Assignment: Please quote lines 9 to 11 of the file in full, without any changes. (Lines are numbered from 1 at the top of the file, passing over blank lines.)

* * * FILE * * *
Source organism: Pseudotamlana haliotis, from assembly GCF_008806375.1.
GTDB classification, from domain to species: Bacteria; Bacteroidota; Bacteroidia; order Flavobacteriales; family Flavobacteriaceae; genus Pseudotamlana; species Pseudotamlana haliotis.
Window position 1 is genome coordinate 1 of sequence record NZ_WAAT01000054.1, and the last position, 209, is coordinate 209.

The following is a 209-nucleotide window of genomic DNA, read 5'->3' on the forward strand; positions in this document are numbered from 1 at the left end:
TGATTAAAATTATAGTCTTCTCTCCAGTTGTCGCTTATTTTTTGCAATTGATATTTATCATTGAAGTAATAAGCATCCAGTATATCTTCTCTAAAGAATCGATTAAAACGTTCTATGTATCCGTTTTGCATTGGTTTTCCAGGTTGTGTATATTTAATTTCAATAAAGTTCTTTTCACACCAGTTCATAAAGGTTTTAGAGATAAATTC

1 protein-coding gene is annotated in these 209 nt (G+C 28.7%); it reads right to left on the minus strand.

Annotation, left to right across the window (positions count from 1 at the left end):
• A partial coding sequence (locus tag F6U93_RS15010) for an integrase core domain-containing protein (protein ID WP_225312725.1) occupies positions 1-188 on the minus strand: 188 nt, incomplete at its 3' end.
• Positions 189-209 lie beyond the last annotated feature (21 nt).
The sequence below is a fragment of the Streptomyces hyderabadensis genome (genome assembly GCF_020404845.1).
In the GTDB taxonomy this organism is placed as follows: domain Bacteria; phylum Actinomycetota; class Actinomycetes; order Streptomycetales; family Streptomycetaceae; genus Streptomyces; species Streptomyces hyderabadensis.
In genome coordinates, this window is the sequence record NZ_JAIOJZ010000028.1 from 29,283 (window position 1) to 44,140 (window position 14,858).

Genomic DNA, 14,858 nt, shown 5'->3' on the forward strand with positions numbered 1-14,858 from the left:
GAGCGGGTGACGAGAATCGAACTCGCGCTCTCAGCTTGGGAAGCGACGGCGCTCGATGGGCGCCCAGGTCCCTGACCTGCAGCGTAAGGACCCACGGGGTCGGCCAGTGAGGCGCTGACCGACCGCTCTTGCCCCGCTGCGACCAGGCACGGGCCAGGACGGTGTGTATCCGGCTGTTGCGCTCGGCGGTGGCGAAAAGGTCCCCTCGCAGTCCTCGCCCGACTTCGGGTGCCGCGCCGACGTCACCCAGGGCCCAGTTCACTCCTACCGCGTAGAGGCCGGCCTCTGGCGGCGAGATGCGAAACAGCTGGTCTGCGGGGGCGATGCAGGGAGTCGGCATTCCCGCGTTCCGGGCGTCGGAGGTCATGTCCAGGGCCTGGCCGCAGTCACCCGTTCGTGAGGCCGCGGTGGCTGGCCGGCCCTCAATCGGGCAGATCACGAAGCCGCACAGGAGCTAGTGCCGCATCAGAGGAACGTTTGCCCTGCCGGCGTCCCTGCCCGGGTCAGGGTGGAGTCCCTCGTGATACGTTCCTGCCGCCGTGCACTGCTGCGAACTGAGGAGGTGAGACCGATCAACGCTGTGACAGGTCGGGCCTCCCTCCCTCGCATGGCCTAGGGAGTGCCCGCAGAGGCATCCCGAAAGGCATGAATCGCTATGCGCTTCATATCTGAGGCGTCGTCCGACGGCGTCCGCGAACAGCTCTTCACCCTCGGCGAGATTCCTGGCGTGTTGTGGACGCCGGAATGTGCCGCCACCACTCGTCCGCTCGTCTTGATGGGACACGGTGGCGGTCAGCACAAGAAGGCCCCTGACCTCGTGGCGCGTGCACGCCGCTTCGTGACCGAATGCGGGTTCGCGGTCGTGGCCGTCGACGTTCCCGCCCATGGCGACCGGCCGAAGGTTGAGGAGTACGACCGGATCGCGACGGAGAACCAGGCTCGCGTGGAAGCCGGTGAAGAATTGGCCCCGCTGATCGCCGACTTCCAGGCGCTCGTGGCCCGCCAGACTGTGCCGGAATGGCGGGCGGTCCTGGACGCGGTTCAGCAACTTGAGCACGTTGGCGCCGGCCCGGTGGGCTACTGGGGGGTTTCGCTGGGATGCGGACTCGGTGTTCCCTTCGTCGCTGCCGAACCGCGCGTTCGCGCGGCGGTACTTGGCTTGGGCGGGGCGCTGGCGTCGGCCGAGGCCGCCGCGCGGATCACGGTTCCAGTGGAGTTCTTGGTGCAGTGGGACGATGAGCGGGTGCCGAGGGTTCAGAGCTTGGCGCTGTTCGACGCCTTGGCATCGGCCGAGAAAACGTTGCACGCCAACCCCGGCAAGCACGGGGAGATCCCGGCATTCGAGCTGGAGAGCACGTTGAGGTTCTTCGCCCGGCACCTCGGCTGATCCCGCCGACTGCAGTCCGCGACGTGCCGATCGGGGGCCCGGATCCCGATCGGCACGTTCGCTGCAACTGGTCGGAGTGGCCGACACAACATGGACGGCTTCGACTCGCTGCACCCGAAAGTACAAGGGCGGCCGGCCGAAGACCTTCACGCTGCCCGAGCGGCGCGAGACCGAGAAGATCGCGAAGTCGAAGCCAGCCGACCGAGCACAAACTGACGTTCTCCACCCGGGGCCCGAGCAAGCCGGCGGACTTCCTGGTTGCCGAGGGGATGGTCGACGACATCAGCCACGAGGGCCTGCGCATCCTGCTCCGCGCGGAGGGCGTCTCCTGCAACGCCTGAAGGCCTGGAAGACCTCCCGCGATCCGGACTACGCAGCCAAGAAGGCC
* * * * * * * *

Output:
• Positions 189-209 lie beyond the last annotated feature (21 nt).
The sequence below is a fragment of the Streptomyces hyderabadensis genome (genome assembly GCF_020404845.1).
In the GTDB taxonomy this organism is placed as follows: domain Bacteria; phylum Actinomycetota; class Actinomycetes; order Streptomycetales; family Streptomycetaceae; genus Streptomyces; species Streptomyces hyderabadensis.